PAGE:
Five Questions with Researcher Marshall Hogarth

Marshall Hogarth, postdoctoral fellow at Children’s Research Institute, Children’s National Health System in Washington, D.C., was awarded an MDA development grant totaling $180,000 over three years to improve understanding of the molecular and cellular basis of the fatty replacement of muscle in type 2B limb-girdle muscular dystrophy (LGMD) as well as in Miyoshi myopathy.

If successful, Hogarth’s work could enable therapeutic development to slow or block disease progression by preventing muscle loss.

Please describe your current research in LGMD.

Limb-girdle muscular dystrophy type 2B (LGMD2B) is a progressive muscle-wasting disease caused by mutations in the gene coding for the dysferlin protein. Gradual replacement of muscle with fat is a feature of the pathology in both LGMD2B patients and mice with insufficient levels of dysferlin. Loss of muscle function in LGMD2B patients and mice is correlated with the fatty conversion of muscle, which suggests that the processes leading to fatty muscle conversion are significant to disease pathogenesis and are thus potential therapeutic targets. However, little is known about the mechanism of the fatty conversion and how the absence of dysferlin protein disposes muscle into this pathway.

Using a mouse model of dysferlin-deficiency we have mimicked age and injury-induced fatty conversion and degeneration of muscle observed in LGMD2B patients. Further, we have developed a new mouse model where fatty conversion and muscle dysfunction associated with dysferlin deficiency has been attenuated. Using these tools, we will decipher the cellular mechanism underlying the fatty replacement of LGMD2B muscle and identify approaches to prevent this process to improve loss of muscle function in LGMD2B.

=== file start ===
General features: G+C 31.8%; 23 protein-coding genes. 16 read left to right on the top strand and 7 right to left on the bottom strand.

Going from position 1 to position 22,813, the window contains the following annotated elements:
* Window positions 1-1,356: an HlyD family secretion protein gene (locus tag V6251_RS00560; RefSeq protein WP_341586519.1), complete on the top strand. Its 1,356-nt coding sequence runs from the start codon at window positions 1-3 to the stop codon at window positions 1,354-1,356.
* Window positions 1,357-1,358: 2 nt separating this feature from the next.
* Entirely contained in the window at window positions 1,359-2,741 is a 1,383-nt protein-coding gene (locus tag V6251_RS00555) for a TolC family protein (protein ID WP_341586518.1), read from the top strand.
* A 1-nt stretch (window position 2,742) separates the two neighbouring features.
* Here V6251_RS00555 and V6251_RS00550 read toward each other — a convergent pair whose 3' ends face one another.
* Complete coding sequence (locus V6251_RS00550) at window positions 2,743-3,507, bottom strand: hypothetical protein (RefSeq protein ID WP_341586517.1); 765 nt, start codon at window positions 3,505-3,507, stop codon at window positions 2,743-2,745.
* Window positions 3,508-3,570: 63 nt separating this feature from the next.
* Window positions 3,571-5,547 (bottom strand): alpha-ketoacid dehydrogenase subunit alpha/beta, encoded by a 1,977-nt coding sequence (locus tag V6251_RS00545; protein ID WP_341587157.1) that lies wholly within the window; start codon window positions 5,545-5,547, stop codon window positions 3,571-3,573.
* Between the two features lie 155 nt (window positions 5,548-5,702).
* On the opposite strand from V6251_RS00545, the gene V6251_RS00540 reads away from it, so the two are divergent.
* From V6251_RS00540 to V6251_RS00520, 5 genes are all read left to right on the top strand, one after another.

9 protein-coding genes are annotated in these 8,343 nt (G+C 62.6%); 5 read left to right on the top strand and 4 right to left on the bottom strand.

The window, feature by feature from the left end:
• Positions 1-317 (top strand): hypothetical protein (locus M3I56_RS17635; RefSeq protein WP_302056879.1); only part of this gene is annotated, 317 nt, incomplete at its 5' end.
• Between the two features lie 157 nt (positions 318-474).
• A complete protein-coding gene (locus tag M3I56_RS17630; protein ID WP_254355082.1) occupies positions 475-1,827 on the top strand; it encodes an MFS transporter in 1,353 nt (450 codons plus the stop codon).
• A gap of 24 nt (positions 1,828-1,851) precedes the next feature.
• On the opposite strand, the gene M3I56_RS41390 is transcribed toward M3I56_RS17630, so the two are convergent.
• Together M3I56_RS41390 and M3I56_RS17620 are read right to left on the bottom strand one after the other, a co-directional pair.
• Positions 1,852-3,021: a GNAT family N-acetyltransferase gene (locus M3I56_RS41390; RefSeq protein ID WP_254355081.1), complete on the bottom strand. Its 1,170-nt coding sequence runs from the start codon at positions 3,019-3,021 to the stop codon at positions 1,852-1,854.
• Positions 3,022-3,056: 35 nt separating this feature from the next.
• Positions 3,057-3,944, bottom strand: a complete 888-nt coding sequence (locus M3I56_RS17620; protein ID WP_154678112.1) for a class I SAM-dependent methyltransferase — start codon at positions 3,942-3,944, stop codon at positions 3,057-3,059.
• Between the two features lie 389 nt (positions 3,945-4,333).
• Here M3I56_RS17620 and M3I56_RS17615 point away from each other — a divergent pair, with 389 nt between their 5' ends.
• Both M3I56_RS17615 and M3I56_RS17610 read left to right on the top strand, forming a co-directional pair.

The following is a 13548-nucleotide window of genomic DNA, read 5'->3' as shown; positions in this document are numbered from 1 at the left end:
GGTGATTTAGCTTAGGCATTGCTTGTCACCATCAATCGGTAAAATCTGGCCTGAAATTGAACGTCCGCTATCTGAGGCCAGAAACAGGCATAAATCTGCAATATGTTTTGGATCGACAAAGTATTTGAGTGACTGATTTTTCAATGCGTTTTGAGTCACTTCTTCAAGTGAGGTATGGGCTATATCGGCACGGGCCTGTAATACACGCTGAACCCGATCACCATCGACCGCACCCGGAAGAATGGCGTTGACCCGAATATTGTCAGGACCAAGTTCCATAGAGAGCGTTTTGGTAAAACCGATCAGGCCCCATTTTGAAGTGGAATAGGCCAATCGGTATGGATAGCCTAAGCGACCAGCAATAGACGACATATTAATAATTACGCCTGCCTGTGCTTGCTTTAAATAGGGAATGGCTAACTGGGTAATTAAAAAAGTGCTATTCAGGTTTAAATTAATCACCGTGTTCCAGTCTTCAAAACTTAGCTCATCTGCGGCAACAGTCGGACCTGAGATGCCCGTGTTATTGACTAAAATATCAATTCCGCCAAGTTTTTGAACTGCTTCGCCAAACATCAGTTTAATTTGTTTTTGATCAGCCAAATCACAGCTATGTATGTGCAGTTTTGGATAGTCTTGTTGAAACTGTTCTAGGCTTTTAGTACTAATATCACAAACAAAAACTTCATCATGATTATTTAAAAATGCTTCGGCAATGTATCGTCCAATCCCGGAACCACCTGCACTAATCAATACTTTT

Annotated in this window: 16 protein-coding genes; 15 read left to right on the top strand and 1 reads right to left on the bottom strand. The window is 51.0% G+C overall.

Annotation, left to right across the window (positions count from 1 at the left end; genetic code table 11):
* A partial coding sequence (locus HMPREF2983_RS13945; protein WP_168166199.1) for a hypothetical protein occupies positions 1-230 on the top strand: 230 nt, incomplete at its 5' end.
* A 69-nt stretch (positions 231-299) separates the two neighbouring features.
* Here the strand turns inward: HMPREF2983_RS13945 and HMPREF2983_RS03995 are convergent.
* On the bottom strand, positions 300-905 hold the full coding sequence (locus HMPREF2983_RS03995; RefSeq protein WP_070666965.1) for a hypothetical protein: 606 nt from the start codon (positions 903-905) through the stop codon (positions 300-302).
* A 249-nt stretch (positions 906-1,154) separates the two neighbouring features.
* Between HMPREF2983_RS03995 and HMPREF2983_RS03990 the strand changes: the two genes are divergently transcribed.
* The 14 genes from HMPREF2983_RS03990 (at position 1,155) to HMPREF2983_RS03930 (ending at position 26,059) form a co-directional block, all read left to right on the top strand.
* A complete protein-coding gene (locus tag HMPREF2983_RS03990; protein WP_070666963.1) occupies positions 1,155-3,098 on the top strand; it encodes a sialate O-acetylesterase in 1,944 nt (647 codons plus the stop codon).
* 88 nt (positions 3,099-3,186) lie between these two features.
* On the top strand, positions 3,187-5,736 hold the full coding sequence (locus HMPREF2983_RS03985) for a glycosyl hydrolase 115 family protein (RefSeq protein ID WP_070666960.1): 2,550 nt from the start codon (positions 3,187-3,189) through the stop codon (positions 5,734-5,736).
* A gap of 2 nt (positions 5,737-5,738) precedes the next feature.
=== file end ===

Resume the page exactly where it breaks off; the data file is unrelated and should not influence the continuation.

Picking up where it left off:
Is this your first MDA grant?

This is my first MDA grant, and it is difficult to overstate how much it means to me. A career in academic research has long been a dream and something I have worked hard towards, but the transition from postdoctoral research to an independent investigator is tremendously difficult for all young scientists. Hence, I’m extremely grateful to MDA for their support in providing an opportunity for me to chase my dreams.

What is your focus within the LGMD field and why is it important?

I’m interested in understanding the basis for the age-dependent muscle loss, specifically with regards to the relevance of this process to LGMD2B where appearance of intramuscular fat and replacement of myofibers correlates with the onset and progression of disease in patients.

Fatty replacement of muscle has been observed due to ageing and injury, but this is greatly enhanced in dysferlinopathic muscle. However, there is little understanding of the molecular and cellular basis of this process and consequently it is unclear how one can intervene to prevent it. My work focuses on addressing this lack of understanding and could provide avenues to halt or slow this aspect of the pathology.

Why is it important that MDA continue to fund research in LGMD and Miyoshi myopathy?

There is still considerable unmet need in understanding dysferlinopathy and there are no treatment options available. Exciting progress is being made in this area, and continued funding by MDA is critical to ensure that this momentum is maintained and translated into clinical benefits.

What do you feel people impacted by these diseases can have the most hope about with respect to research right now?

The late onset of clinical symptoms is the most puzzling aspect associated with the dysferlinopathies. Understanding the pathological mechanisms which underpins this and discovering avenues to intervene in the process will be of great benefit to patients, clinicians and researchers.

Does your work have any potential implications for other disease fields?

Fatty replacement of muscle is associated with a number of different diseases, including other muscular dystrophies, denervation/disuse atrophy, sarcopenia and chronic obesity. The biological mechanism we are investigating stands to provide insight into how these processes are activated and may lead to muscle loss in these other disease conditions.

Learn more about MDA’s LGMD genetic testing program.


To learn more about how MDA research is accelerating treatments and cures for LGMD and Miyoshi myopathy, please visit